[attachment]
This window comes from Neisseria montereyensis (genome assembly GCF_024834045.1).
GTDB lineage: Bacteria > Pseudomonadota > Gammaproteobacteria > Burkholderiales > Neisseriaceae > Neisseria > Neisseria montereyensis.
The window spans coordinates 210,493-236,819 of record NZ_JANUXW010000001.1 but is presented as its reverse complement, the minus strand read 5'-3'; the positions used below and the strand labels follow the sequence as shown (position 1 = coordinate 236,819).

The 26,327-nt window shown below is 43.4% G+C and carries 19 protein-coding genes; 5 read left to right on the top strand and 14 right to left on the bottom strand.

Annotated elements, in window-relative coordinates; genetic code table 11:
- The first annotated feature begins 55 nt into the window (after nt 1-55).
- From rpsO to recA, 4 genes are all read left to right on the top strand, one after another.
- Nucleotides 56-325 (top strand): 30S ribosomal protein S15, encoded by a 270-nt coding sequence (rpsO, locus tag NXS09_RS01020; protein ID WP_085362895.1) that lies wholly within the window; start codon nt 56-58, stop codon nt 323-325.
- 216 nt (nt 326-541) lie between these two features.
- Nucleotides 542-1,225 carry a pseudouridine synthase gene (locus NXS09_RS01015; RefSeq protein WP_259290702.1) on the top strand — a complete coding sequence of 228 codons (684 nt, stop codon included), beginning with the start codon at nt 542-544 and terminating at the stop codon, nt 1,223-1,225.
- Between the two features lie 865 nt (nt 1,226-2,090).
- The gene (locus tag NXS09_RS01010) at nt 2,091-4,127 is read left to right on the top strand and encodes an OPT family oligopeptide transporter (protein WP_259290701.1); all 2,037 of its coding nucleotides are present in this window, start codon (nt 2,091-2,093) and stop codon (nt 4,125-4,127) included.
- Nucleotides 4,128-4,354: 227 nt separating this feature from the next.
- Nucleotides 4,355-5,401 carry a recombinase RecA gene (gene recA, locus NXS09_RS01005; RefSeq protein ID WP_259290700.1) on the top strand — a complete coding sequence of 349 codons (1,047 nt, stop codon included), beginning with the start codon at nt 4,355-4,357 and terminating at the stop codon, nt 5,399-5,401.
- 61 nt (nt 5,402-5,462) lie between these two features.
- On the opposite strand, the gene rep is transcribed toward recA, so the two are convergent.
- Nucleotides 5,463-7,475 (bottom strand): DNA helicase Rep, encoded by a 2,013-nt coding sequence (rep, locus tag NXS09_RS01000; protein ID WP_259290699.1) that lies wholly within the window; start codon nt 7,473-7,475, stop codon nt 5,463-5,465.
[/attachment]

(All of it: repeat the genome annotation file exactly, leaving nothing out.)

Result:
This window comes from Neisseria montereyensis (genome assembly GCF_024834045.1).
GTDB lineage: Bacteria > Pseudomonadota > Gammaproteobacteria > Burkholderiales > Neisseriaceae > Neisseria > Neisseria montereyensis.
The window spans coordinates 210,493-236,819 of record NZ_JANUXW010000001.1 but is presented as its reverse complement, the minus strand read 5'-3'; the positions used below and the strand labels follow the sequence as shown (position 1 = coordinate 236,819).

The 26,327-nt window shown below is 43.4% G+C and carries 19 protein-coding genes; 5 read left to right on the top strand and 14 right to left on the bottom strand.

Annotated elements, in window-relative coordinates; genetic code table 11:
- The first annotated feature begins 55 nt into the window (after nt 1-55).
- From rpsO to recA, 4 genes are all read left to right on the top strand, one after another.
- Nucleotides 56-325 (top strand): 30S ribosomal protein S15, encoded by a 270-nt coding sequence (rpsO, locus tag NXS09_RS01020; protein ID WP_085362895.1) that lies wholly within the window; start codon nt 56-58, stop codon nt 323-325.
- 216 nt (nt 326-541) lie between these two features.
- Nucleotides 542-1,225 carry a pseudouridine synthase gene (locus NXS09_RS01015; RefSeq protein WP_259290702.1) on the top strand — a complete coding sequence of 228 codons (684 nt, stop codon included), beginning with the start codon at nt 542-544 and terminating at the stop codon, nt 1,223-1,225.
- Between the two features lie 865 nt (nt 1,226-2,090).
- The gene (locus tag NXS09_RS01010) at nt 2,091-4,127 is read left to right on the top strand and encodes an OPT family oligopeptide transporter (protein WP_259290701.1); all 2,037 of its coding nucleotides are present in this window, start codon (nt 2,091-2,093) and stop codon (nt 4,125-4,127) included.
- Nucleotides 4,128-4,354: 227 nt separating this feature from the next.
- Nucleotides 4,355-5,401 carry a recombinase RecA gene (gene recA, locus NXS09_RS01005; RefSeq protein ID WP_259290700.1) on the top strand — a complete coding sequence of 349 codons (1,047 nt, stop codon included), beginning with the start codon at nt 4,355-4,357 and terminating at the stop codon, nt 5,399-5,401.
- 61 nt (nt 5,402-5,462) lie between these two features.
- On the opposite strand, the gene rep is transcribed toward recA, so the two are convergent.
- Nucleotides 5,463-7,475 (bottom strand): DNA helicase Rep, encoded by a 2,013-nt coding sequence (rep, locus tag NXS09_RS01000; protein ID WP_259290699.1) that lies wholly within the window; start codon nt 7,473-7,475, stop codon nt 5,463-5,465.